Time and money make you sharper; and they challenge us as leaders. Mastering them can make you stand out from the competition. As a leader, you’re out to grow your business and maximize the time spent doing so.

But those two dimensions can only do so much. What happens when prioritizing time and money comes at the expense of quality?

When quality loses

One tragic answer to this question was the 1986 Challenger space shuttle crash. After a thorough inquiry, investigators blamed the disaster on the failure of an O-ring designed to prevent hot gas from leaking through a joint in the solid rocket booster.

Some of the people who worked on the project said they knew in advance about the O-ring quality issue. But there was pressure to meet the launch date and stay within budget, and critics have argued that NASA lacked a culture that would have encouraged engineers to stop the production process and fix the O-ring problem.

The NASA example shows that a culture of hierarchy can make people feel uncomfortable raising concerns. But if there is a problem, shouldn’t the culture foster an environment to solve it?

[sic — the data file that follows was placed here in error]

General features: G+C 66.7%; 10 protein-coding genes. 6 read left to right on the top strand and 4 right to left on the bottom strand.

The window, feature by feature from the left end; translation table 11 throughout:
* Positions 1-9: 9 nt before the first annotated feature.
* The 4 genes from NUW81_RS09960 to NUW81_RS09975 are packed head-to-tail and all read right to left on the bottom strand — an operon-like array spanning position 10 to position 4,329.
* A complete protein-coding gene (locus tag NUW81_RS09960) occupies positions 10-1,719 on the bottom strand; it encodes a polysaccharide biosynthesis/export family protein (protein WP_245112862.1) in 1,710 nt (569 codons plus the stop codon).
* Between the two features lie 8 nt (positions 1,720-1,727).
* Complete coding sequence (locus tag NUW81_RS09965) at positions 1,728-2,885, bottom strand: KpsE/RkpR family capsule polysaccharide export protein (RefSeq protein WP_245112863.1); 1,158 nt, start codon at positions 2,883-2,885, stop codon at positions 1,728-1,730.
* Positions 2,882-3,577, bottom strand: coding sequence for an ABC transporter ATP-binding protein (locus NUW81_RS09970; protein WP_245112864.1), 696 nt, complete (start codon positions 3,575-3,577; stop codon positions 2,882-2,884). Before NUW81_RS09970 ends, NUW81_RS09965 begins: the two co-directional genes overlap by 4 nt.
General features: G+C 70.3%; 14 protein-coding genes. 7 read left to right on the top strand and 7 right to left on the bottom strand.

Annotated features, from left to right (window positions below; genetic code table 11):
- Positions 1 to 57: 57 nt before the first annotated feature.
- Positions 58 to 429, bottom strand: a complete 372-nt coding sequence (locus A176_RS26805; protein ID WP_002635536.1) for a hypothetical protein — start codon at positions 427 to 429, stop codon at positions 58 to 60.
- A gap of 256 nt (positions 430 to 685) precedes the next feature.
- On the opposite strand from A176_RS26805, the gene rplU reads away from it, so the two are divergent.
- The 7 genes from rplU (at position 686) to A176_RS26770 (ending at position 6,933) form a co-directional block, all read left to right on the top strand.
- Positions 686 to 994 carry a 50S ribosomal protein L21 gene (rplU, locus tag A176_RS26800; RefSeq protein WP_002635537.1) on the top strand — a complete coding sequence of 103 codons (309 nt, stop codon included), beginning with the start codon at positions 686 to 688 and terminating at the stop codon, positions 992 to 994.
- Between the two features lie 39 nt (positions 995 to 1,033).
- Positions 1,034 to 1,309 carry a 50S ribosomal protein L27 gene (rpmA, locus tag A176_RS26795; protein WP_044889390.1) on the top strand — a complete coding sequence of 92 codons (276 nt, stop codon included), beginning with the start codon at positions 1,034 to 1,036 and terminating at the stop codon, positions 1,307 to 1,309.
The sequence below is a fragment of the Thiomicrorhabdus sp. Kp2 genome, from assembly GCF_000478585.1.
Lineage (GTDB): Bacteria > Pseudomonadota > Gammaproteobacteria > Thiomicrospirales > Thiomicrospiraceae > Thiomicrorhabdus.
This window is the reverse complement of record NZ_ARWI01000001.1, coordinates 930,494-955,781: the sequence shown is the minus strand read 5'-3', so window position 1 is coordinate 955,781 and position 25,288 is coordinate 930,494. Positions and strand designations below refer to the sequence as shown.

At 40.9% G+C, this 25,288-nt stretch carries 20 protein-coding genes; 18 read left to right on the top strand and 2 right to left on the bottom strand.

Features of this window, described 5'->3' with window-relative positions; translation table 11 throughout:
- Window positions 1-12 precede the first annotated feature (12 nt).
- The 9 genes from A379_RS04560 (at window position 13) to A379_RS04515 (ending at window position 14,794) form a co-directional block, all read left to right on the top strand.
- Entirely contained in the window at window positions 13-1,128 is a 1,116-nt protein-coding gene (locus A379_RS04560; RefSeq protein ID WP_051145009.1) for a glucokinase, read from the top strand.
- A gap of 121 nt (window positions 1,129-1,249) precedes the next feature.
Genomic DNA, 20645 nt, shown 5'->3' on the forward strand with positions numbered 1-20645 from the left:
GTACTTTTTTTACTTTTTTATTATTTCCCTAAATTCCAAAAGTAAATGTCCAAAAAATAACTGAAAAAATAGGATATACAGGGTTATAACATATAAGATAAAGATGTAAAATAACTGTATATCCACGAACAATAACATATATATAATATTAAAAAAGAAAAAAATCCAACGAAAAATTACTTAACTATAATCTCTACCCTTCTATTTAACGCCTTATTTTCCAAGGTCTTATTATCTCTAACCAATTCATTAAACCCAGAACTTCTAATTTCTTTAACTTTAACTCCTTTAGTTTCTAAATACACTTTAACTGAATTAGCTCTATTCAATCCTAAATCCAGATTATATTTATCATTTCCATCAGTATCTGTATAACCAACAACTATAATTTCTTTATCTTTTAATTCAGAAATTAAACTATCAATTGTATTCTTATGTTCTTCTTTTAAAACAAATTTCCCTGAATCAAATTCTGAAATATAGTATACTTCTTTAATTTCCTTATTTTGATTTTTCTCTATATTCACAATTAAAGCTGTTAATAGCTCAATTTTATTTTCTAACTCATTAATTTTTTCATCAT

People must feel like they have institutional support when they speak up about something wrong. In business, it’s imperative that companies develop and nurture a culture that encourages everyone to point out quality deficiencies.

The O-ring example shows that when you don’t have an environment that encourages personal accountability, you won’t promote enterprise-wide thinking. And the enterprise will suffer for it.

Be accountable

Too often, employees don’t speak up when they should or when they don’t feel there is a welcome environment for new ideas. There may be cultural or financial pressures. They may not want to jeopardize the results they’re being measured by, or they don’t want to slow down the team.

If you want to solve problems and achieve quality in your organization without sacrificing your financial responsibilities and your timelines, you need a culture where people feel empowered to speak up. Like the manufacturing industry of the twentieth century, where often a single factory worker could stop the assembly line, a culture must empower its employees to speak up and make sure a job is done right.

Going beyond your role

I recently sat down with my Chief Information Officer (CIO) to pose the question: what really determines quality?

His response was enlightening. He used the example of a software engineer who develops an app, makes sure it meets the specs, and delivers it to the team. But he noted that while the process delivered the app, the engineer has a responsibility to stay involved. What if the app doesn’t generate any momentum? What if hardly anyone uses it? The engineer must embrace personal accountability, which is getting people to use it. It’s not just about whether the engineer delivered the app to specs, but whether people used it and it was successful.